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Darwin Correspondence Project

To J. D. Hooker   3 November [1873]1

Down, | Beckenham, Kent.

Nov. 3d

My dear Hooker

I never for a moment dreamed of your deferring the publication of your paper, & it would be a pity. But of course I shall be very glad to mention any of the facts which illustrate my work, & this will be of the highest value to me, as others will believe far more readily what you have also seen, than what I have alone, who am no botanist.— I do not suppose I shall begin printing for 3 or 4 months, as my matter is spreading out.2 But the time will largely depend on health.

I think from my own trials that the colour of litmus paper would show you whether the fluid was rendered more acid (1) by mechanical irritation, in comparison to what it was before & (2d) by the addition of a few drops of the infusion of raw meat, but you wd have to observe how far this addition by itself at once affected the litmus paper.— If you knew before hand the appearance of the glands in a virgin pitcher, you wd be able to learn after giving the infusion of raw meat— whether this caused aggregation like that from C. of Ammonia. It ought to do so judging from Drosera, & this wd be an important fact to learn.3

It is precious easy to suggest experiments, & often most difficult, as I know to my cost, to carry them out. But I would in your case cut out a rather large square hole (or fistula) on one side of pitcher, (I did this with Dionæa & it not prevent leaf acting)

Empty fluid & dry with blotting paper opposite side of pitcher, & then after a time I shd. think you would see beads of secretion on the glands.— I enclose some fibrin which must be kept in glycerine, & can easily be washed before being used. I would at the same time stick on a bit (after pressing it a little between blotting paper) on opposite side of Pitcher & see if this does not increase or quicken the secretion & its acid reaction. I shd not be surprised if it made secretion in 10′ or 15′. As a control experiment you could stick on a bit of equally damp cotton or moss on another point.— Possibly fibrin as it decays may become feebly acid, so look out for this.—

It was much better for me to receive leaves of Eucalyptus & Acacia selected by hazard

Let me have Lathyrus nissolia seeds, as soon as you have any

I will settle about Mimosa albida, when I have examined, on my return from London, Aca. farnesiana.4

You understand that any plant of any Family with a terminal or any lateral leaflets greatly reduced in size would be very interesting to me for studying its spontaneous movement; but Leguminoseæ wd. be best—

I have not received from Rollisson the Eucalyptic & Australian Acacias:5 perhaps he has none, & puts the names in his list for ornament. I must try & come to Kew.— What an evil it is to be so easily knocked up; but I am sure that Dr Clarke is doing me good, though I am tired enough this evening6

Yours affect | Ch Darwin.

Very many thanks for the names, including so many specific names!!7 Hurrah.—

P.S. Even little cube of the hardest cartilage from raw joint of sheep is completely softened & partly dissolved in 48o by Drosera: whereas cold water of course effects nothing.— This is a very striking, but not really more remarkable experiment than the same with roast meat or albumen.


This letter was published in Correspondence vol. 21 from a copy at CUL; the original was later found at the Royal Botanic Gardens, Kew. The year is established by the relationship between this letter and the letter from J. D. Hooker, [1 November 1873].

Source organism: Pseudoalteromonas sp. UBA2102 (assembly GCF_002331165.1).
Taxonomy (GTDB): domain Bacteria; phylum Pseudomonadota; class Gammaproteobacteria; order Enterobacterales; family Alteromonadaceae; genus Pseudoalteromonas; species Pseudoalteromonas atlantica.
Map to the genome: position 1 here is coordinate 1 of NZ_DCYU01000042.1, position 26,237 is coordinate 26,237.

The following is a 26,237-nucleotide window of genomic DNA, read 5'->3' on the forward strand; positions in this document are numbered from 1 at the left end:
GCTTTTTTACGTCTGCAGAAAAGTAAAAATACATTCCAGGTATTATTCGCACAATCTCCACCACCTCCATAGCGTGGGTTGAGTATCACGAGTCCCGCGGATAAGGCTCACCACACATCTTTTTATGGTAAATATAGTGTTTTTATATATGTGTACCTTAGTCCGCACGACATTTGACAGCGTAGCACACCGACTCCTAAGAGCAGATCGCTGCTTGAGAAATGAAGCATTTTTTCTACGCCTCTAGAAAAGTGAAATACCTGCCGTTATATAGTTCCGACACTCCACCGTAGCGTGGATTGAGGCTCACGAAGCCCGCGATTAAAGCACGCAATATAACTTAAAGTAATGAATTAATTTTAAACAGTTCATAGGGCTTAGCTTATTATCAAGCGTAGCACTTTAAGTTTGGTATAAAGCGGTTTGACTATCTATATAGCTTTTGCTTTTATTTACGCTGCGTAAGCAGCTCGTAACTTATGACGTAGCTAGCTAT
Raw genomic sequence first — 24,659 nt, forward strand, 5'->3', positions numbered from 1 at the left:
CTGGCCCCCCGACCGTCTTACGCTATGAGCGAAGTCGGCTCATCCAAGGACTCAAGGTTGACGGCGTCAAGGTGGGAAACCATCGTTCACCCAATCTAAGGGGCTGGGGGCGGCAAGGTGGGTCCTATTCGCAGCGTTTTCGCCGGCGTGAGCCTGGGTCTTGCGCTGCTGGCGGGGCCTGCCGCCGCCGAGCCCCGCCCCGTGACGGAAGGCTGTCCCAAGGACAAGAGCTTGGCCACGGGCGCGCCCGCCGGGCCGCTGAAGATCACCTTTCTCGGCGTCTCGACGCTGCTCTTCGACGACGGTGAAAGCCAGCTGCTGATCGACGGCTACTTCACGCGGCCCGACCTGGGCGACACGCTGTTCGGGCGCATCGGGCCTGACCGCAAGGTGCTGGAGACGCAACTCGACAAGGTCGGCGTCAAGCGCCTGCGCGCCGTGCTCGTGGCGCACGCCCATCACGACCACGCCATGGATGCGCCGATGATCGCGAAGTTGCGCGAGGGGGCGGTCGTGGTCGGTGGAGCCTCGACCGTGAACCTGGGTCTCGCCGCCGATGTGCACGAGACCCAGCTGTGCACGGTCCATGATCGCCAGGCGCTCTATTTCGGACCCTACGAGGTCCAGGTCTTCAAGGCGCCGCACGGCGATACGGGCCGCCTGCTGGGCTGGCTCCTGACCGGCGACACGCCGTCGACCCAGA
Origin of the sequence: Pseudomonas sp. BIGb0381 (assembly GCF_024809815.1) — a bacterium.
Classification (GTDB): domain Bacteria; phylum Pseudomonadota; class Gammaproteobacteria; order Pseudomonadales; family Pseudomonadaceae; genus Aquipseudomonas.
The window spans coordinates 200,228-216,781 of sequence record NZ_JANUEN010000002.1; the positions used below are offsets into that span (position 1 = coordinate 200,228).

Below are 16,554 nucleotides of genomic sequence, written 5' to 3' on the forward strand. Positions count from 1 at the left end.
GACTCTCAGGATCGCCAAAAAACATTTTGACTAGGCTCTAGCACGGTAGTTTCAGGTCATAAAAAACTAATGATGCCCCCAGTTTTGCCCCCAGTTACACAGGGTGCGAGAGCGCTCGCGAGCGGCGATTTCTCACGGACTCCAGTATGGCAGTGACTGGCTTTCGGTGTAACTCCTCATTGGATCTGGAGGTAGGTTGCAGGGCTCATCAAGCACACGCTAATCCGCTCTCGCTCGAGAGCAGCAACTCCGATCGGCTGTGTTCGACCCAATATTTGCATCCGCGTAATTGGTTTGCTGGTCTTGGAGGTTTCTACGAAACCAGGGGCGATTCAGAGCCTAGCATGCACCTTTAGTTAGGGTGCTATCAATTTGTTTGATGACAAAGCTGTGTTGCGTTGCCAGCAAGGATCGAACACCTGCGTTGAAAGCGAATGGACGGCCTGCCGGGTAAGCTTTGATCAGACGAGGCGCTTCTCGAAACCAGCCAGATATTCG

Hooker was trying to repeat experiments on the digestive juices of Nepenthes (the tropical pitcher-plant) that CD had performed on Drosera (sundew) and other plants (see Correspondence vol. 21, letter from J. D. Hooker, [1 November 1873]). CD’s work on Drosera was not published until 1875 in Insectivorous plants; he acknowledged Hooker’s work on the digestive properties of Nepenthes on p. 96.
On CD’s use of carbonate of ammonia with Drosera, see Correspondence vol. 21, letter to J. D. Hooker, 5 January [1873].
See Correspondence vol. 21, letter from J. D. Hooker, [1 November 1873] and nn. 3 and 4. CD wished to observe leaf structure and movement in species of Eucalyptus and Acacia, in Lathyrus nissolia, and in Mimosa albida. He had received a living specimen of Acacia farnesiana.
CD had ordered plants from the nurseryman George Rollisson (see Correspondence vol. 21, letter to J. D. Hooker, 30 October [1873]).
CD had begun to consult Andrew Clark earlier in 1873 (see Correspondence vol. 21, letter to Charles Lyell, 24 September 1873).
For the list of species names, see Correspondence vol. 21, enclosure to letter from J. D. Hooker, [1 November 1873].


Correspondence: The correspondence of Charles Darwin. Edited by Frederick Burkhardt et al. 26 vols to date. Cambridge: Cambridge University Press. 1985–.

Insectivorous plants. By Charles Darwin. London: John Murray. 1875.


Discusses experiments and observations on pitchers [of Nepenthes]. Suggests procedures for JDH to follow.

Any plant of any family with a terminal or with any lateral leaflets greatly reduced would be interesting to CD for studying spontaneous movements.

Has not received Eucalyptus or Acacia plants from Rollisson.

Letter details

Letter no.
Charles Robert Darwin
Joseph Dalton Hooker
Sent from
Source of text
Royal Botanic Garden Kew (JDH/3/6 Insectivorous plants 1873–8 ff. 2–3 and 39a)
Physical description

Please cite as

Darwin Correspondence Project, “Letter no. 9130,” accessed on 14 October 2019,

Also published in The Correspondence of Charles Darwin, vol. 21 and 24 (Supplement)